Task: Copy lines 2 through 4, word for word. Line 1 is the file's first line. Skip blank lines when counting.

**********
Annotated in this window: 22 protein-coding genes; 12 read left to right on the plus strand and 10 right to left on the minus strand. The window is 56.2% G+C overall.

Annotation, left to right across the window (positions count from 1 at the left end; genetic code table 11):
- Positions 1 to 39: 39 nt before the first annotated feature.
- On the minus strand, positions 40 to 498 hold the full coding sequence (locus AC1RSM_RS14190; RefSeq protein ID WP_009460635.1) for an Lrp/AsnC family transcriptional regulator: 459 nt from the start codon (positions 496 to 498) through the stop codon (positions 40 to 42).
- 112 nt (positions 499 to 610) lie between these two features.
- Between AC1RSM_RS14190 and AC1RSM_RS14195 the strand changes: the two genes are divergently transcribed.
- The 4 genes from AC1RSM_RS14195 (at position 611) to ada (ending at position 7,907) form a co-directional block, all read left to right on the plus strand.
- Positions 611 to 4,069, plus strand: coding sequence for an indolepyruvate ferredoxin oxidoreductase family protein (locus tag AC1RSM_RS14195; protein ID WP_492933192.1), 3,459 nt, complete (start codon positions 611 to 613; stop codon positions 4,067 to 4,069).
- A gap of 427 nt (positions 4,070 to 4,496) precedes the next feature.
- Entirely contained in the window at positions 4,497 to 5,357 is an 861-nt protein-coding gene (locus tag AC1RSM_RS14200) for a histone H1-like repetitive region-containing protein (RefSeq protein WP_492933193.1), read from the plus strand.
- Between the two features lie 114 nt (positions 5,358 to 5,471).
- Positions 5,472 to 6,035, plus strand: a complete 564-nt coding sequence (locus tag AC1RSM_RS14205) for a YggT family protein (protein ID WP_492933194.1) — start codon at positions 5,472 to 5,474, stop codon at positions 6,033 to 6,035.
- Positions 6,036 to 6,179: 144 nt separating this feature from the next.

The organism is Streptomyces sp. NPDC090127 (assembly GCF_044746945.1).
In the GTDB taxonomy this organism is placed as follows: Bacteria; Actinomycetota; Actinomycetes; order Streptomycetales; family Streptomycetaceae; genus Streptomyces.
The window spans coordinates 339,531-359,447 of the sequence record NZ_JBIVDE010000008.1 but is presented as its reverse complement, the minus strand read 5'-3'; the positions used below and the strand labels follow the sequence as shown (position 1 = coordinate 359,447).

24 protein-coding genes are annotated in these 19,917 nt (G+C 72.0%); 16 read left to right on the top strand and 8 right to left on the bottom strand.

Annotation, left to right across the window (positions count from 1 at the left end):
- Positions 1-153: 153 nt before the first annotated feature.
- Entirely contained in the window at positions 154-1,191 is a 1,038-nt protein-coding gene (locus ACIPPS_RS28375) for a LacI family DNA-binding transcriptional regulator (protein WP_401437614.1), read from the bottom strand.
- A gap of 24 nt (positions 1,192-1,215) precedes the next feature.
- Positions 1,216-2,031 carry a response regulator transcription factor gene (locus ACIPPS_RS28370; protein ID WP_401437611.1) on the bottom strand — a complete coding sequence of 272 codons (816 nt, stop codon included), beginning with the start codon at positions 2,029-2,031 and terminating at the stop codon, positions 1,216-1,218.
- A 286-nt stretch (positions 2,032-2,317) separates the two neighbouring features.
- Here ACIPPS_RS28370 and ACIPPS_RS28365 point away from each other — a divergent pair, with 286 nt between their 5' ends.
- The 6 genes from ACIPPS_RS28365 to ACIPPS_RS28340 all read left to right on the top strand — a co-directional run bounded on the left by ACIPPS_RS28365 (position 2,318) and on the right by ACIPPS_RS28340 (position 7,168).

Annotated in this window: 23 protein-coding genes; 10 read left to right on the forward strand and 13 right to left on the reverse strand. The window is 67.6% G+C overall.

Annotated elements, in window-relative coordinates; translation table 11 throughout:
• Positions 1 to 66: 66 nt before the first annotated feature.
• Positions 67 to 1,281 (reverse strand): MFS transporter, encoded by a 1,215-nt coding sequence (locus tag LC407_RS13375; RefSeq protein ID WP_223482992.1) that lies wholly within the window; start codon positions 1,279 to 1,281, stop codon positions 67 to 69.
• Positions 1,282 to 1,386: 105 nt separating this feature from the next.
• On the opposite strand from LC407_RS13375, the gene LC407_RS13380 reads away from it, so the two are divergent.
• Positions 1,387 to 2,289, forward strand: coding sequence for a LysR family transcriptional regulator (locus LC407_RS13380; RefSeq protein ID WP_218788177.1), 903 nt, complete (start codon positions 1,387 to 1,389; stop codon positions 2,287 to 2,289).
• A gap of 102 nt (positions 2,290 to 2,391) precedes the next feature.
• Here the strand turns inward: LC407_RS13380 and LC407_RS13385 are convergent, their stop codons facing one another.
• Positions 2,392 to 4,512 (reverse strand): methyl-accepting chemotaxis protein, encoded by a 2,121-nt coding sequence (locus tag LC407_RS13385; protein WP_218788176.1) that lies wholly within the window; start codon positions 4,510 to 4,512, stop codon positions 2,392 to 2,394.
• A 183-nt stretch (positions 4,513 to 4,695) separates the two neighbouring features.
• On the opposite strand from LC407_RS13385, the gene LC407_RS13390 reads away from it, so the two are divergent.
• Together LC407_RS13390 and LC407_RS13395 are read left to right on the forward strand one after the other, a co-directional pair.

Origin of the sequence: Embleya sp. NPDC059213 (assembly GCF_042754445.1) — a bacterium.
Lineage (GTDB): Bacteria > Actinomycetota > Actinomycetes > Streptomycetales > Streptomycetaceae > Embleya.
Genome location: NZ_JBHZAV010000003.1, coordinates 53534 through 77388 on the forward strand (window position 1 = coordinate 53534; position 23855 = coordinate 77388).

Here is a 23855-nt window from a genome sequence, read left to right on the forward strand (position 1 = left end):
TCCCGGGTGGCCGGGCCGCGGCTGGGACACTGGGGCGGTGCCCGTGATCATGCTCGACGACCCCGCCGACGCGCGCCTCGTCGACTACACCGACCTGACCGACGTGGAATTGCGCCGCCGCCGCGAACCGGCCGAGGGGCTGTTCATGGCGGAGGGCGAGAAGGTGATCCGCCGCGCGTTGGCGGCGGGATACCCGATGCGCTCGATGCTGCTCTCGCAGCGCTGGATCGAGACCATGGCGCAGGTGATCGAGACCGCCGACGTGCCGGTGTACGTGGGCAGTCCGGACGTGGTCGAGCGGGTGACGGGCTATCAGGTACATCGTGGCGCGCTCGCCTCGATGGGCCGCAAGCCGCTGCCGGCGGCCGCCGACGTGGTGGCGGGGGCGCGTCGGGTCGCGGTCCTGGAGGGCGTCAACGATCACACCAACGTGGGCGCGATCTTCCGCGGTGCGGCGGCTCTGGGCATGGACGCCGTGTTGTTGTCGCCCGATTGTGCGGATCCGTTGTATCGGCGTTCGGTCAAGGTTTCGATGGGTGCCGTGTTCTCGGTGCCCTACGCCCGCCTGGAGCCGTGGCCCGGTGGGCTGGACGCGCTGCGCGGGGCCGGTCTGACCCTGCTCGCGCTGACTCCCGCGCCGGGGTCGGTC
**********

Annotation, left to right across the window (positions count from 1 at the left end; genetic code table 11):
- Positions 1 to 39: 39 nt before the first annotated feature.
- On the minus strand, positions 40 to 498 hold the full coding sequence (locus AC1RSM_RS14190; RefSeq protein ID WP_009460635.1) for an Lrp/AsnC family transcriptional regulator: 459 nt from the start codon (positions 496 to 498) through the stop codon (positions 40 to 42).